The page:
It is a command of Jesus Christ, that his followers should assemble on the first day of the week, to celebrate his resurrection from the dead, and their own with him. The first Christians universally did so. Paul charges them, by the authority of Christ, “not to forsake the assembling of themselves together; and to them, thus assembled, our Lord himself gives this promise of his presence and blessing, “I am in the midst of them, to bless them and to do them good.”—John 20:19; Acts 20:7; 1 Cor. 16:2; Heb. 10:25; Matt. 18:20.

It is also specially to be noted, for it is a truth too little impressed upon believers themselves, that the promises given to Christians are made to them, not as separate and distinct individuals, but as members of that body the Church which Christ hath purchased with his own blood. It is only when individual believers are collected together, it is when the separate stones are builded together into a house, that they become “an holy temple,” and “an habitation of God through the Spirit.” Christ’s body is the Church, and as a man’s spirit dwells in his body, so, in Christ’s body, his spirit dwells. Every stone in the temple derives its use and beauty from their arrangement and order, their mutual connection and dependence; every member of the body derives its importance from the union of all the members, and from the common life and will which inform and actuate the whole. What is a single stone of the temple out of its place? What a single member cut off from the body? It has neither beauty nor use. So it is, when “we have fellowship one with another,” that “the blood of Jesus Christ, God’s Son, cleanseth us from all sin.” A man, disunited from the body of Christ, has no connection with Christ, the head of that body. He is a dead branch, “which cannot bear fruit of itself.” If we would have Christ for our Master, we must join ourselves to Christ’s household.—1 Cor. 3:16,17; Eph. 4:4,6,12,16, and 5:25-30; 1 John 1:7.

One symbol of this union among Christians is their partaking of the [ordinance] of the Lord’s Supper. They are “the household of faith,” and, as one household, they all sit at one table, eat of one bread, drink of one cup. Christ is the Master of the feast, and he calls them no longer servants but friends; for they are enfranchised now from their servile estate, being incorporated into the body of Christ, by which the Son of God hath made them indeed free, constituting them both sons and heirs of God. That union is both signified and ratified by the act of communion in the [ordinance] of our Lord’s Supper, as the Apostle Paul fully and plainly teaches.—1 Cor. 10:17, and Rom. 12:5; also 1 Cor. 12; John 15:1-61; Gal. 6:11; 4:1-7.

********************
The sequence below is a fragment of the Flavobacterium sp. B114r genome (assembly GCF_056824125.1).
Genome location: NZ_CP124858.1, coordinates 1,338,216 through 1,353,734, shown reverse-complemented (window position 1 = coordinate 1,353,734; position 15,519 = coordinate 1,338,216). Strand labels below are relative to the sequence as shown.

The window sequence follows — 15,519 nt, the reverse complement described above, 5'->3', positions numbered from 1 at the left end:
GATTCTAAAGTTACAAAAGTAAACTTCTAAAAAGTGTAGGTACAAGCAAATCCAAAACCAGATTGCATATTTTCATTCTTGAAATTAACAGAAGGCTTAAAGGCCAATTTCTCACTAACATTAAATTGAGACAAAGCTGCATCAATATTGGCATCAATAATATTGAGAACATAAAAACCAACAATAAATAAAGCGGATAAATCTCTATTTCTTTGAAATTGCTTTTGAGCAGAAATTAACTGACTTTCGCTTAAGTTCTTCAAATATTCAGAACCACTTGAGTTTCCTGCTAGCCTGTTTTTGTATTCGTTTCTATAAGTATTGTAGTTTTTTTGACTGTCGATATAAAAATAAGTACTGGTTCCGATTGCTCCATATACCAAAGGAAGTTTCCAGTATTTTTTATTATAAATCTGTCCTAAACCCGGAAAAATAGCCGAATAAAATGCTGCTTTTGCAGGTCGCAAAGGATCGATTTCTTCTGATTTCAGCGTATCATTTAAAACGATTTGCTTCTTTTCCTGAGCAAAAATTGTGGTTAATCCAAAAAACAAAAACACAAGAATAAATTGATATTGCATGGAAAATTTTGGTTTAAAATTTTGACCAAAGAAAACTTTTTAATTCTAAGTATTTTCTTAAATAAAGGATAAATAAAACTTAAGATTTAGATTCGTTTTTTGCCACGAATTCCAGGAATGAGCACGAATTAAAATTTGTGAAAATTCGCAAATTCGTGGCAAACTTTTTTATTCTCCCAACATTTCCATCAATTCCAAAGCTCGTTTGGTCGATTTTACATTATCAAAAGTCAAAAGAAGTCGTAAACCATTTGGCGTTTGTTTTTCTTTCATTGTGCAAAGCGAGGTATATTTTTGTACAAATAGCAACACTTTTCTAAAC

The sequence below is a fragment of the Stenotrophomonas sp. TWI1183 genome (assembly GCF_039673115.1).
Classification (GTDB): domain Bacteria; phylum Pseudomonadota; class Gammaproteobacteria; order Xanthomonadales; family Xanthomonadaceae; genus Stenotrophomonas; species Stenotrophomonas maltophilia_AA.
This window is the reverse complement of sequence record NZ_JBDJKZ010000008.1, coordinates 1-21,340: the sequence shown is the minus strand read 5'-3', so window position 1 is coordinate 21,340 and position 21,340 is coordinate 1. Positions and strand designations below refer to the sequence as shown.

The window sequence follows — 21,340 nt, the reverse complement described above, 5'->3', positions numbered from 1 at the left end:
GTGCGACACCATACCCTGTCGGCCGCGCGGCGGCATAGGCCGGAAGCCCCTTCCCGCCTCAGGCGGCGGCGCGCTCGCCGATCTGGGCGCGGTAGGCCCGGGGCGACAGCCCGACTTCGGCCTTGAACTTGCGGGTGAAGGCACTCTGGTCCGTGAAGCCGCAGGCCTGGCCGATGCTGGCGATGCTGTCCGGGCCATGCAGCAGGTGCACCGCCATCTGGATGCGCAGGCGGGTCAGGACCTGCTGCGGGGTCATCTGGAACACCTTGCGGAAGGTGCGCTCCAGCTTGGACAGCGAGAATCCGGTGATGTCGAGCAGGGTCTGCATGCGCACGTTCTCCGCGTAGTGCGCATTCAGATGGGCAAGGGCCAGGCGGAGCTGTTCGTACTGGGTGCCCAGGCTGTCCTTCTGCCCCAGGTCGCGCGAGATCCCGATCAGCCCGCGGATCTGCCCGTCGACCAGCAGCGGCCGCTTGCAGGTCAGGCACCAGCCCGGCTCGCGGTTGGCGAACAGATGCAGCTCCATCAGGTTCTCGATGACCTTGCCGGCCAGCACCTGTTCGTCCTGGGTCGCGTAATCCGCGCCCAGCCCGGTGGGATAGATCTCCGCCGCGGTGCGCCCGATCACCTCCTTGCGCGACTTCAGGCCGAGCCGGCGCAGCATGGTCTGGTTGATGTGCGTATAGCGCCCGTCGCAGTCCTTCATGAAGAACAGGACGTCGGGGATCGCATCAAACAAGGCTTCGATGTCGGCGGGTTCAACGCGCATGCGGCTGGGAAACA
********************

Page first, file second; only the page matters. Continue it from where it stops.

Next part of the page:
Another symbol of the oneness of believers in their common Master and Head, consists in their assembling, in his name, on the first day of the week; by which act they assume the attitude and appearance of one family, congregated to worship their common Father, through his only begotten Son, by whom they enjoy access with confidence to “the throne of the heavenly grace.” For, though known unbelievers are not excluded from these assemblies, as they are from partaking of the Lord’s Supper, but are rather invited to frequent them, yet the assembly itself is always regarded as a congregation of Christians, sons of God, and members of Christ’s body; and those without profession, who may happen to be present, are viewed as strangers, whom the family permit to be present, and to partake of the children’s bread, in hope that they may be persuaded to join themselves to the household of the faith, and to enjoy the privileges of the sons of God.—1 Cor. 14:23-25.

My friends, I will give you ten reasons, which shew the duty, the propriety, the wisdom, and advantage of attending the public worship of God on the Lord’s day; which ten reasons, I know, no man on earth can answer, and no man but an absolute and hardened infidel will attempt to answer. And I pray God, through Jesus Christ, our Lord, that the consideration of them may induce many who have hitherto absented themselves from the house of God, to obey his ordinance, “not to forsake the assembling of themselves together, as the manner of some is.”